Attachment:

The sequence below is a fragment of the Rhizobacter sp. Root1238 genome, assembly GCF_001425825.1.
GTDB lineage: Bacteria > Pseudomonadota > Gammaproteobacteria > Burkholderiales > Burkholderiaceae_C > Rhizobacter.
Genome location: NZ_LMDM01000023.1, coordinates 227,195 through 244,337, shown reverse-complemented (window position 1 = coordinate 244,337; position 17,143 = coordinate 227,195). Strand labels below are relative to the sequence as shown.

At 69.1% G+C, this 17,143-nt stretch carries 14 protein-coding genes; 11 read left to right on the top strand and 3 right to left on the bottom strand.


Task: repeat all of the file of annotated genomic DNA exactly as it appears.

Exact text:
The sequence below is a fragment of the Rhizobacter sp. Root1238 genome, assembly GCF_001425825.1.
GTDB lineage: Bacteria > Pseudomonadota > Gammaproteobacteria > Burkholderiales > Burkholderiaceae_C > Rhizobacter.
Genome location: NZ_LMDM01000023.1, coordinates 227,195 through 244,337, shown reverse-complemented (window position 1 = coordinate 244,337; position 17,143 = coordinate 227,195). Strand labels below are relative to the sequence as shown.

At 69.1% G+C, this 17,143-nt stretch carries 14 protein-coding genes; 11 read left to right on the top strand and 3 right to left on the bottom strand.